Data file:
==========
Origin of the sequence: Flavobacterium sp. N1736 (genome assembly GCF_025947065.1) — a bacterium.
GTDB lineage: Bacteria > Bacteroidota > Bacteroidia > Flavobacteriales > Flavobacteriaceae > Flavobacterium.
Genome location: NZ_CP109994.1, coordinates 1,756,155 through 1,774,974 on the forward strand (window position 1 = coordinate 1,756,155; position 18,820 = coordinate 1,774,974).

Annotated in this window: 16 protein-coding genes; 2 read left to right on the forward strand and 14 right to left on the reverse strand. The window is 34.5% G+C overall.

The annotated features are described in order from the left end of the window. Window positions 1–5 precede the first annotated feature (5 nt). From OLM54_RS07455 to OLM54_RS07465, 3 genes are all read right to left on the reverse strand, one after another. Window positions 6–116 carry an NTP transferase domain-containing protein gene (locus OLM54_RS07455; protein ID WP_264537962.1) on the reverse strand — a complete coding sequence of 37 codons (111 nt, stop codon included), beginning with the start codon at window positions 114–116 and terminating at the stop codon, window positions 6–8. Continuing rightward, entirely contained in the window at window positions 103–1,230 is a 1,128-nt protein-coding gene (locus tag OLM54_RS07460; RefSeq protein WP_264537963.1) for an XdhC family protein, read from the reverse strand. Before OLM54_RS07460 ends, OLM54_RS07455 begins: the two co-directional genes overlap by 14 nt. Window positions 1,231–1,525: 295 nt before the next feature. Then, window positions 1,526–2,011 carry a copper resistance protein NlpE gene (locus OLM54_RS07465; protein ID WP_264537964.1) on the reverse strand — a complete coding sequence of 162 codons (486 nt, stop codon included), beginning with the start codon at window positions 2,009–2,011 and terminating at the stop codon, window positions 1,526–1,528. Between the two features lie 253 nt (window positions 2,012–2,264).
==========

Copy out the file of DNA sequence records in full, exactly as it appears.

Origin of the sequence: Flavobacterium sp. N1736 (genome assembly GCF_025947065.1) — a bacterium.
GTDB lineage: Bacteria > Bacteroidota > Bacteroidia > Flavobacteriales > Flavobacteriaceae > Flavobacterium.
Genome location: NZ_CP109994.1, coordinates 1,756,155 through 1,774,974 on the forward strand (window position 1 = coordinate 1,756,155; position 18,820 = coordinate 1,774,974).

Annotated in this window: 16 protein-coding genes; 2 read left to right on the forward strand and 14 right to left on the reverse strand. The window is 34.5% G+C overall.

The annotated features are described in order from the left end of the window. Window positions 1–5 precede the first annotated feature (5 nt). From OLM54_RS07455 to OLM54_RS07465, 3 genes are all read right to left on the reverse strand, one after another. Window positions 6–116 carry an NTP transferase domain-containing protein gene (locus OLM54_RS07455; protein ID WP_264537962.1) on the reverse strand — a complete coding sequence of 37 codons (111 nt, stop codon included), beginning with the start codon at window positions 114–116 and terminating at the stop codon, window positions 6–8. Continuing rightward, entirely contained in the window at window positions 103–1,230 is a 1,128-nt protein-coding gene (locus tag OLM54_RS07460; RefSeq protein WP_264537963.1) for an XdhC family protein, read from the reverse strand. Before OLM54_RS07460 ends, OLM54_RS07455 begins: the two co-directional genes overlap by 14 nt. Window positions 1,231–1,525: 295 nt before the next feature. Then, window positions 1,526–2,011 carry a copper resistance protein NlpE gene (locus OLM54_RS07465; protein ID WP_264537964.1) on the reverse strand — a complete coding sequence of 162 codons (486 nt, stop codon included), beginning with the start codon at window positions 2,009–2,011 and terminating at the stop codon, window positions 1,526–1,528. Between the two features lie 253 nt (window positions 2,012–2,264).